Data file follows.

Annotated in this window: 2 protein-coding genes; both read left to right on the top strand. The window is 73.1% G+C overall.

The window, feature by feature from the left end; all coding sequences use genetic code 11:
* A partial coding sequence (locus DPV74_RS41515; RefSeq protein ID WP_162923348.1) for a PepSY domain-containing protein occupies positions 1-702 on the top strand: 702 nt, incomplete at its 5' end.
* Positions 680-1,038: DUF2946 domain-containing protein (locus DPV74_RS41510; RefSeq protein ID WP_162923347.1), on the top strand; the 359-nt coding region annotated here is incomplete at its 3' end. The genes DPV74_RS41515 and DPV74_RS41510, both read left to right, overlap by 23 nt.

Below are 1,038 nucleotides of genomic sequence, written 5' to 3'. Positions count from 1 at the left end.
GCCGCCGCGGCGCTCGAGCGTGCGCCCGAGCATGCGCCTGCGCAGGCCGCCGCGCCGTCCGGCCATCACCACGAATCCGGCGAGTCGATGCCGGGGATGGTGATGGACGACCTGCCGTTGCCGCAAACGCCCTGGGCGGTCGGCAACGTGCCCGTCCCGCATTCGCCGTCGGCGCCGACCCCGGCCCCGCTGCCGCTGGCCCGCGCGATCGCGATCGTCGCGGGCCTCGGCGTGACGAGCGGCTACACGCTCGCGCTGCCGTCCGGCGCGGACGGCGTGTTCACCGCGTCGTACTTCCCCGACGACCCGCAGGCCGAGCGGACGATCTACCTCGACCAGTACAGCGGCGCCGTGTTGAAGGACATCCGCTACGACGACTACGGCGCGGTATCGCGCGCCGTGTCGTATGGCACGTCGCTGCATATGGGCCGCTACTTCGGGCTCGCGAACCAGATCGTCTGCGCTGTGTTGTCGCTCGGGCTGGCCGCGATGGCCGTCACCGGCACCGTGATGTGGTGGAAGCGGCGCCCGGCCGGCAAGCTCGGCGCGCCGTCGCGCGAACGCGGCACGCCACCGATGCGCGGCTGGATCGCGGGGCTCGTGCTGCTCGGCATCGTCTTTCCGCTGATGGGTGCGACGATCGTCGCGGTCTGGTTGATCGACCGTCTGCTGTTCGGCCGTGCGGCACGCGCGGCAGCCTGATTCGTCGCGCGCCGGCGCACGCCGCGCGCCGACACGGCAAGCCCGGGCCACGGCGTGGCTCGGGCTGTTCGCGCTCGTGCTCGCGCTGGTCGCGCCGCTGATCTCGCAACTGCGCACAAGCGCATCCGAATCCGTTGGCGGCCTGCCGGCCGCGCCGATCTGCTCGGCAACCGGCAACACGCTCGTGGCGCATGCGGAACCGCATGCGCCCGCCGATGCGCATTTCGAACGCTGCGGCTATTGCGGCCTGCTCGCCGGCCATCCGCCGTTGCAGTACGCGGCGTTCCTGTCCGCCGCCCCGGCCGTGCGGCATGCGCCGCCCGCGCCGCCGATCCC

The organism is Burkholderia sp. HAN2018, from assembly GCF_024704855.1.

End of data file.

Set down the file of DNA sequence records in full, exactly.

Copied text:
Annotated in this window: 2 protein-coding genes; both read left to right on the top strand. The window is 73.1% G+C overall.

The window, feature by feature from the left end; all coding sequences use genetic code 11:
* A partial coding sequence (locus DPV74_RS41515; RefSeq protein ID WP_162923348.1) for a PepSY domain-containing protein occupies positions 1-702 on the top strand: 702 nt, incomplete at its 5' end.
* Positions 680-1,038: DUF2946 domain-containing protein (locus DPV74_RS41510; RefSeq protein ID WP_162923347.1), on the top strand; the 359-nt coding region annotated here is incomplete at its 3' end. The genes DPV74_RS41515 and DPV74_RS41510, both read left to right, overlap by 23 nt.

Below are 1,038 nucleotides of genomic sequence, written 5' to 3'. Positions count from 1 at the left end.
GCCGCCGCGGCGCTCGAGCGTGCGCCCGAGCATGCGCCTGCGCAGGCCGCCGCGCCGTCCGGCCATCACCACGAATCCGGCGAGTCGATGCCGGGGATGGTGATGGACGACCTGCCGTTGCCGCAAACGCCCTGGGCGGTCGGCAACGTGCCCGTCCCGCATTCGCCGTCGGCGCCGACCCCGGCCCCGCTGCCGCTGGCCCGCGCGATCGCGATCGTCGCGGGCCTCGGCGTGACGAGCGGCTACACGCTCGCGCTGCCGTCCGGCGCGGACGGCGTGTTCACCGCGTCGTACTTCCCCGACGACCCGCAGGCCGAGCGGACGATCTACCTCGACCAGTACAGCGGCGCCGTGTTGAAGGACATCCGCTACGACGACTACGGCGCGGTATCGCGCGCCGTGTCGTATGGCACGTCGCTGCATATGGGCCGCTACTTCGGGCTCGCGAACCAGATCGTCTGCGCTGTGTTGTCGCTCGGGCTGGCCGCGATGGCCGTCACCGGCACCGTGATGTGGTGGAAGCGGCGCCCGGCCGGCAAGCTCGGCGCGCCGTCGCGCGAACGCGGCACGCCACCGATGCGCGGCTGGATCGCGGGGCTCGTGCTGCTCGGCATCGTCTTTCCGCTGATGGGTGCGACGATCGTCGCGGTCTGGTTGATCGACCGTCTGCTGTTCGGCCGTGCGGCACGCGCGGCAGCCTGATTCGTCGCGCGCCGGCGCACGCCGCGCGCCGACACGGCAAGCCCGGGCCACGGCGTGGCTCGGGCTGTTCGCGCTCGTGCTCGCGCTGGTCGCGCCGCTGATCTCGCAACTGCGCACAAGCGCATCCGAATCCGTTGGCGGCCTGCCGGCCGCGCCGATCTGCTCGGCAACCGGCAACACGCTCGTGGCGCATGCGGAACCGCATGCGCCCGCCGATGCGCATTTCGAACGCTGCGGCTATTGCGGCCTGCTCGCCGGCCATCCGCCGTTGCAGTACGCGGCGTTCCTGTCCGCCGCCCCGGCCGTGCGGCATGCGCCGCCCGCGCCGCCGATCCC

The organism is Burkholderia sp. HAN2018, from assembly GCF_024704855.1.